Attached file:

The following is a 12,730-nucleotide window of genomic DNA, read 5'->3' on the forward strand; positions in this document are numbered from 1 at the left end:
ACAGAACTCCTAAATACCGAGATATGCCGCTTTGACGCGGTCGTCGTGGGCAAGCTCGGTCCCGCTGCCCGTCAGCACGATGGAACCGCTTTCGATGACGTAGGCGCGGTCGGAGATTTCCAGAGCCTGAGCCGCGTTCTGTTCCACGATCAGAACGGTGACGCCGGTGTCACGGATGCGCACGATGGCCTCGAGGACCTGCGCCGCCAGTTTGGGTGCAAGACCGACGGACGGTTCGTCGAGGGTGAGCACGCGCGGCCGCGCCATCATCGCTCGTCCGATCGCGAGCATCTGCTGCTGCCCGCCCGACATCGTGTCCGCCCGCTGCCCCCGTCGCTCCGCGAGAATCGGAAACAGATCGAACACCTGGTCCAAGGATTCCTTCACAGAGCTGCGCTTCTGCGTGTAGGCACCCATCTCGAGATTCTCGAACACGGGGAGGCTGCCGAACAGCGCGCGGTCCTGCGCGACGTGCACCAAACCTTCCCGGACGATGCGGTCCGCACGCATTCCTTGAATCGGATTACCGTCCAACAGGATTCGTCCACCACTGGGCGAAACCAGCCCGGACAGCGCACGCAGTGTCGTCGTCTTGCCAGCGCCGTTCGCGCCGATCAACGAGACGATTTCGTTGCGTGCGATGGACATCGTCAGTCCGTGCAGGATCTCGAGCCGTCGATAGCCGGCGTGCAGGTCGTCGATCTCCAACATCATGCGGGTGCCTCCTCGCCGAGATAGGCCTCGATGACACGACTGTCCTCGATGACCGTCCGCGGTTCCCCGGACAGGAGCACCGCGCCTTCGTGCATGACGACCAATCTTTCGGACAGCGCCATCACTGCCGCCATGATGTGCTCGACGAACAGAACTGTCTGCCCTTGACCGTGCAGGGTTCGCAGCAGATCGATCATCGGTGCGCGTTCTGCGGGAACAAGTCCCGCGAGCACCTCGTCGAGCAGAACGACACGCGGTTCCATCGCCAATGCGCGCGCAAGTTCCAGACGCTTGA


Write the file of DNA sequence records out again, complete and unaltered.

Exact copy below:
The following is a 12,730-nucleotide window of genomic DNA, read 5'->3' on the forward strand; positions in this document are numbered from 1 at the left end:
ACAGAACTCCTAAATACCGAGATATGCCGCTTTGACGCGGTCGTCGTGGGCAAGCTCGGTCCCGCTGCCCGTCAGCACGATGGAACCGCTTTCGATGACGTAGGCGCGGTCGGAGATTTCCAGAGCCTGAGCCGCGTTCTGTTCCACGATCAGAACGGTGACGCCGGTGTCACGGATGCGCACGATGGCCTCGAGGACCTGCGCCGCCAGTTTGGGTGCAAGACCGACGGACGGTTCGTCGAGGGTGAGCACGCGCGGCCGCGCCATCATCGCTCGTCCGATCGCGAGCATCTGCTGCTGCCCGCCCGACATCGTGTCCGCCCGCTGCCCCCGTCGCTCCGCGAGAATCGGAAACAGATCGAACACCTGGTCCAAGGATTCCTTCACAGAGCTGCGCTTCTGCGTGTAGGCACCCATCTCGAGATTCTCGAACACGGGGAGGCTGCCGAACAGCGCGCGGTCCTGCGCGACGTGCACCAAACCTTCCCGGACGATGCGGTCCGCACGCATTCCTTGAATCGGATTACCGTCCAACAGGATTCGTCCACCACTGGGCGAAACCAGCCCGGACAGCGCACGCAGTGTCGTCGTCTTGCCAGCGCCGTTCGCGCCGATCAACGAGACGATTTCGTTGCGTGCGATGGACATCGTCAGTCCGTGCAGGATCTCGAGCCGTCGATAGCCGGCGTGCAGGTCGTCGATCTCCAACATCATGCGGGTGCCTCCTCGCCGAGATAGGCCTCGATGACACGACTGTCCTCGATGACCGTCCGCGGTTCCCCGGACAGGAGCACCGCGCCTTCGTGCATGACGACCAATCTTTCGGACAGCGCCATCACTGCCGCCATGATGTGCTCGACGAACAGAACTGTCTGCCCTTGACCGTGCAGGGTTCGCAGCAGATCGATCATCGGTGCGCGTTCTGCGGGAACAAGTCCCGCGAGCACCTCGTCGAGCAGAACGACACGCGGTTCCATCGCCAATGCGCGCGCAAGTTCCAGACGCTTGA